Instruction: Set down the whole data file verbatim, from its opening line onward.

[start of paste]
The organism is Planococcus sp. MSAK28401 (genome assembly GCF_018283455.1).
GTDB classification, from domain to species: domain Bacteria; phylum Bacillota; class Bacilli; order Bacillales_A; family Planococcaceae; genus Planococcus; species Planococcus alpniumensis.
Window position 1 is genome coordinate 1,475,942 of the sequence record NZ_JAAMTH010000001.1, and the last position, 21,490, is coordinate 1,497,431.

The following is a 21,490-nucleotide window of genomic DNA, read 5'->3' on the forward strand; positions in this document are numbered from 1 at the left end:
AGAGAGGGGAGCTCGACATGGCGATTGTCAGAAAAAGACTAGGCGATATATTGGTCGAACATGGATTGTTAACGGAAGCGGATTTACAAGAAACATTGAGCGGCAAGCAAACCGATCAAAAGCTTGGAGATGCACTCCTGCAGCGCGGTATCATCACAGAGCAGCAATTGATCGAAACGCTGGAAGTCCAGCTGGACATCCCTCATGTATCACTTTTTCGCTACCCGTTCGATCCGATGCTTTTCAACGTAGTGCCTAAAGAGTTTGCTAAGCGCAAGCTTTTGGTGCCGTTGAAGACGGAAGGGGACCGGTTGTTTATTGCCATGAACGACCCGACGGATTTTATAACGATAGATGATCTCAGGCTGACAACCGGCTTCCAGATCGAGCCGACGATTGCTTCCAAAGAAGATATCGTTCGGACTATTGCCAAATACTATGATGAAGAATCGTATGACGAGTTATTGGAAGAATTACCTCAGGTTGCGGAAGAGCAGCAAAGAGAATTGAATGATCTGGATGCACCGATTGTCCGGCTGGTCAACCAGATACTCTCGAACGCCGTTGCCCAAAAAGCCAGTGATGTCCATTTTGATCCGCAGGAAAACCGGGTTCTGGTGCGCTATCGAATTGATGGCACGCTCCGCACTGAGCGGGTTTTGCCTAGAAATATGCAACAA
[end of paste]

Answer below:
The organism is Planococcus sp. MSAK28401 (genome assembly GCF_018283455.1).
GTDB classification, from domain to species: domain Bacteria; phylum Bacillota; class Bacilli; order Bacillales_A; family Planococcaceae; genus Planococcus; species Planococcus alpniumensis.
Window position 1 is genome coordinate 1,475,942 of the sequence record NZ_JAAMTH010000001.1, and the last position, 21,490, is coordinate 1,497,431.

The following is a 21,490-nucleotide window of genomic DNA, read 5'->3' on the forward strand; positions in this document are numbered from 1 at the left end:
AGAGAGGGGAGCTCGACATGGCGATTGTCAGAAAAAGACTAGGCGATATATTGGTCGAACATGGATTGTTAACGGAAGCGGATTTACAAGAAACATTGAGCGGCAAGCAAACCGATCAAAAGCTTGGAGATGCACTCCTGCAGCGCGGTATCATCACAGAGCAGCAATTGATCGAAACGCTGGAAGTCCAGCTGGACATCCCTCATGTATCACTTTTTCGCTACCCGTTCGATCCGATGCTTTTCAACGTAGTGCCTAAAGAGTTTGCTAAGCGCAAGCTTTTGGTGCCGTTGAAGACGGAAGGGGACCGGTTGTTTATTGCCATGAACGACCCGACGGATTTTATAACGATAGATGATCTCAGGCTGACAACCGGCTTCCAGATCGAGCCGACGATTGCTTCCAAAGAAGATATCGTTCGGACTATTGCCAAATACTATGATGAAGAATCGTATGACGAGTTATTGGAAGAATTACCTCAGGTTGCGGAAGAGCAGCAAAGAGAATTGAATGATCTGGATGCACCGATTGTCCGGCTGGTCAACCAGATACTCTCGAACGCCGTTGCCCAAAAAGCCAGTGATGTCCATTTTGATCCGCAGGAAAACCGGGTTCTGGTGCGCTATCGAATTGATGGCACGCTCCGCACTGAGCGGGTTTTGCCTAGAAATATGCAACAA